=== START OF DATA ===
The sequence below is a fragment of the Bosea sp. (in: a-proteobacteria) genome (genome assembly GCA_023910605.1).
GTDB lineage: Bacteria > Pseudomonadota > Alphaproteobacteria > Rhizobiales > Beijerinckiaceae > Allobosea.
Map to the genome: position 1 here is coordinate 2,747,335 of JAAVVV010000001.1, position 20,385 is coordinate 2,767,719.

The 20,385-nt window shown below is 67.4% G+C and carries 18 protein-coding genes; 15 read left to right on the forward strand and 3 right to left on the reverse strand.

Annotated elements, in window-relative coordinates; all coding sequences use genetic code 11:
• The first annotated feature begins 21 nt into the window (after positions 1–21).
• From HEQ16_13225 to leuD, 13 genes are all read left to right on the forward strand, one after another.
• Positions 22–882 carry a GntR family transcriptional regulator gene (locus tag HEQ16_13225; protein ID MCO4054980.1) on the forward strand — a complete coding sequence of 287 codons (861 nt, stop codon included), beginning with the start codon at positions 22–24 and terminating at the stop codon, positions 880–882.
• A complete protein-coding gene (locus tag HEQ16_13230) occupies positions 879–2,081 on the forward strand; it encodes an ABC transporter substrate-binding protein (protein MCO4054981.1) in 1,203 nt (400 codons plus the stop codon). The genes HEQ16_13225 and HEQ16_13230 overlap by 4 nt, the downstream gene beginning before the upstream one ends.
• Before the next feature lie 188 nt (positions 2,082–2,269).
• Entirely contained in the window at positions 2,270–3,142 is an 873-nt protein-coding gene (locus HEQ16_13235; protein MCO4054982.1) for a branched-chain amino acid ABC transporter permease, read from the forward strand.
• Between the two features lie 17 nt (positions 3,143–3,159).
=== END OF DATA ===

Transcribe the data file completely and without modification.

The sequence below is a fragment of the Bosea sp. (in: a-proteobacteria) genome (genome assembly GCA_023910605.1).
GTDB lineage: Bacteria > Pseudomonadota > Alphaproteobacteria > Rhizobiales > Beijerinckiaceae > Allobosea.
Map to the genome: position 1 here is coordinate 2,747,335 of JAAVVV010000001.1, position 20,385 is coordinate 2,767,719.

The 20,385-nt window shown below is 67.4% G+C and carries 18 protein-coding genes; 15 read left to right on the forward strand and 3 right to left on the reverse strand.

Annotated elements, in window-relative coordinates; all coding sequences use genetic code 11:
• The first annotated feature begins 21 nt into the window (after positions 1–21).
• From HEQ16_13225 to leuD, 13 genes are all read left to right on the forward strand, one after another.
• Positions 22–882 carry a GntR family transcriptional regulator gene (locus tag HEQ16_13225; protein ID MCO4054980.1) on the forward strand — a complete coding sequence of 287 codons (861 nt, stop codon included), beginning with the start codon at positions 22–24 and terminating at the stop codon, positions 880–882.
• A complete protein-coding gene (locus tag HEQ16_13230) occupies positions 879–2,081 on the forward strand; it encodes an ABC transporter substrate-binding protein (protein MCO4054981.1) in 1,203 nt (400 codons plus the stop codon). The genes HEQ16_13225 and HEQ16_13230 overlap by 4 nt, the downstream gene beginning before the upstream one ends.
• Before the next feature lie 188 nt (positions 2,082–2,269).
• Entirely contained in the window at positions 2,270–3,142 is an 873-nt protein-coding gene (locus HEQ16_13235; protein MCO4054982.1) for a branched-chain amino acid ABC transporter permease, read from the forward strand.
• Between the two features lie 17 nt (positions 3,143–3,159).